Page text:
The Family Cabin

My family owned a big cabin in a wooded gorge several hours from town. Every summer a bunch of my aunts and uncles and cousins would join us there for a week-long vacation.

The last year we did it, we showed up and everything looked normal on the outside. Inside, however, the place was a mess. In the kitchen, for starters, all the cabinets were open. We didn’t keep any food there while we were away, but several of the doors were falling off their hinges. The floors everywhere were covered in smeared tracks. No one could agree on whether they were animal or human. And there were these scratches on all the walls. Not just light scrapes in the wood, but deep, splintered gouges.

My dad was furious. He blamed vandals and kept threatening to call the cops. We were all pretty shaken by it, but he seemed to take it the worst. Fortunately for everyone else’s sake, my mom managed to calm him down by supper time and we were able to enjoy a mostly pleasant evening.

It rained that night, so we were all stuck inside. Usually, the younger kids were allowed to stay up late on these vacations, but this time my cousins and I were sent to bed early, presumably to get us out of the way while the adults cleaned up. The girls slept in one of the upstairs bedrooms while the boys took another. After a few hours of lying awake in the darkness, it became apparent that the adults weren’t cleaning anymore. They were talking and laughing downstairs, playing a game by the sounds of it. And there was something else. Something that didn’t fit.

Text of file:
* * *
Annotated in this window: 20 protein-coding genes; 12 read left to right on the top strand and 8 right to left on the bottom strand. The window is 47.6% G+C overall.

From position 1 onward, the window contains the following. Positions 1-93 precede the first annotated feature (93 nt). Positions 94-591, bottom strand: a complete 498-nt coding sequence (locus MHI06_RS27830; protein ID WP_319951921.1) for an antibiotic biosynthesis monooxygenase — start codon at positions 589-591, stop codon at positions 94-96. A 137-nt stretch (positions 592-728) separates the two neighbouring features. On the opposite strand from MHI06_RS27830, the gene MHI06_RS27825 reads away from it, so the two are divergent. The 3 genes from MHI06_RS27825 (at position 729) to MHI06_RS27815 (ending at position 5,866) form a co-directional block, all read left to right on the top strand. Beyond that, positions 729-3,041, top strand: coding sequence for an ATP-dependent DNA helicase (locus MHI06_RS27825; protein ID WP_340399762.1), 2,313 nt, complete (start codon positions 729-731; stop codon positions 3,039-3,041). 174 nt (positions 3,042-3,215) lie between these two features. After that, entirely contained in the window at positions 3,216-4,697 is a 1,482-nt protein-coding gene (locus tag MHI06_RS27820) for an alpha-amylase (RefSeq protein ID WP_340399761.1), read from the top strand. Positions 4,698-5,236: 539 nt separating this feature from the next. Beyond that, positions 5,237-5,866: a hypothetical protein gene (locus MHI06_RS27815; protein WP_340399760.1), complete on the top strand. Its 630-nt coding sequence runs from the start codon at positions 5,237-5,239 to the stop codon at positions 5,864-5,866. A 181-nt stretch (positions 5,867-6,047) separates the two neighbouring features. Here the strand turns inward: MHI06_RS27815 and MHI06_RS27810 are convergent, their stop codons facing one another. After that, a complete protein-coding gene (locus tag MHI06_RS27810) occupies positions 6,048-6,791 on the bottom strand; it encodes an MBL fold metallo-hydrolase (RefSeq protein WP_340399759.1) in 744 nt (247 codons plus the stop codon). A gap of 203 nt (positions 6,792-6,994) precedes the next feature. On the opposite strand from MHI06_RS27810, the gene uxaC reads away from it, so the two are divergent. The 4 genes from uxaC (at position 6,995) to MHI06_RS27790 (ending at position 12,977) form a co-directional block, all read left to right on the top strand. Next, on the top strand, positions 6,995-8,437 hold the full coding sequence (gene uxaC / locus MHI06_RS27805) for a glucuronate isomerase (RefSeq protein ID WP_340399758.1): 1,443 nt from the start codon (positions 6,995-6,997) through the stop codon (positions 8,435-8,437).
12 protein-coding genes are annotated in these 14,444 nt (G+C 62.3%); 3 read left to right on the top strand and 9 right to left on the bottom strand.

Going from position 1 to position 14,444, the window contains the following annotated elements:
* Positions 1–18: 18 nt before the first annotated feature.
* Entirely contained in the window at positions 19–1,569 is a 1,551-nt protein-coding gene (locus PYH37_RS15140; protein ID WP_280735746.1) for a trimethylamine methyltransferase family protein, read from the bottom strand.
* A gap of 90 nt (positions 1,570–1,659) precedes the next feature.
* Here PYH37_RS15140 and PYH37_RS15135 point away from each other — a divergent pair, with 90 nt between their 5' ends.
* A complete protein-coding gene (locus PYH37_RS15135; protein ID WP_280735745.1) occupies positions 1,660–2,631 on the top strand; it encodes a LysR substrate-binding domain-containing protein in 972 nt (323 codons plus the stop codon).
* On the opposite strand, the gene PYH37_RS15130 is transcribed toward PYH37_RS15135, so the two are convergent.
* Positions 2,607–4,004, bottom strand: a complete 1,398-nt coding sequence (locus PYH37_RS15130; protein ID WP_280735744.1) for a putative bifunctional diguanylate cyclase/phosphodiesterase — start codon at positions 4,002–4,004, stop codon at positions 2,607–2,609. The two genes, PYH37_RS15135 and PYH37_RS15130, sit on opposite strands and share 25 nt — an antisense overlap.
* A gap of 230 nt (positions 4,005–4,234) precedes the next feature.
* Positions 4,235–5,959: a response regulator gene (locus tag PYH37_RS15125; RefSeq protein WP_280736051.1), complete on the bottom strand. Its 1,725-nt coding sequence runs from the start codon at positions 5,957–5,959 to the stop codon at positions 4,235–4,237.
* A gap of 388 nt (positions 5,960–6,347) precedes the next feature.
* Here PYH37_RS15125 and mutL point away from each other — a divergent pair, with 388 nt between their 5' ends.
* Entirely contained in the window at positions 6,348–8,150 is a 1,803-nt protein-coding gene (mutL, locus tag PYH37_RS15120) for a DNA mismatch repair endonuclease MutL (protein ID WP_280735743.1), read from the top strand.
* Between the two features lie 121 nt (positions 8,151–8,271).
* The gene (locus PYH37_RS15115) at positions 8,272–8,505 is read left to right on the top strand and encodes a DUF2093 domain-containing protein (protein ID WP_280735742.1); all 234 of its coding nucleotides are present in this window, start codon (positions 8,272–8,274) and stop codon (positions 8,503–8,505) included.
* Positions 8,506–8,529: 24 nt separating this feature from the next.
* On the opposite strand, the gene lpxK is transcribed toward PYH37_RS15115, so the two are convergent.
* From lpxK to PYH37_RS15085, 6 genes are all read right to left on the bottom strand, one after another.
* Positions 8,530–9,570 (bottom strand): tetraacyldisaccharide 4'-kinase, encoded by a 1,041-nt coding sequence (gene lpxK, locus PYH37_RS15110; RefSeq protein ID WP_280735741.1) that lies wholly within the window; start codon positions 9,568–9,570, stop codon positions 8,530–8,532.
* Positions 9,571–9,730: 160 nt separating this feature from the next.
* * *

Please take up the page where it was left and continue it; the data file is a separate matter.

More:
It was a scraping, splintering sound. It seemed to be coming from the hall outside, moving down the corridor.

I was always a curious child, less afraid of the dark than I was of not knowing things. For instance, it drove me nuts lying in my sleeping bag, listening to the grownups having fun and not being able to take part. I wondered what game they were playing. I wondered if they were eating snacks. It was this same hunger to know that led me to peek out the bedroom door when other kids would’ve cowered under their blankets.

There was enough light rising from downstairs that I could see the hallway clearly. The rough-hewn walls. The rustic floor. I could still hear the splintering sound, but I couldn’t find a source.

There was a soft squeak, and the door next to mine opened just a bit. A girl’s face peered through the crack. My cousin, Lauren.

“You heard it too,” she whispered.

I nodded and pointed to the floor, where pale, jagged grooves plowed through the wood.

Lauren shook her head. “Those were there before. I remember.”

“What about those?” I adjusted my arm so it pointed at Lauren’s door.

She opened it more and leaned out to study the wood around the doorknob. I watched her eyes grow huge. “No, those weren’t.”

I glanced up and down the hall one more time. Still no sign of anything strange. The noises had stopped, and the only sound was the adults’ laughter. I nodded in the direction of their voices. “Should we tell the grownups?”

“We’re supposed to be asleep.”

“But they’d want to know about this. We won’t get in trouble.”

Lauren seemed to shrink away, then her face vanished and her door clicked shut.

I shrugged before heading downstairs by myself. I was surprised to find the living room empty. There were a few open cans of soda sitting on armrests and end tables, but nothing else. I went to the kitchen, where I found some cleaning supplies on the counter, but again no grownups. I could hear their laughter still, deep and hushed, but now it seemed like an echo in my ears with no obvious source.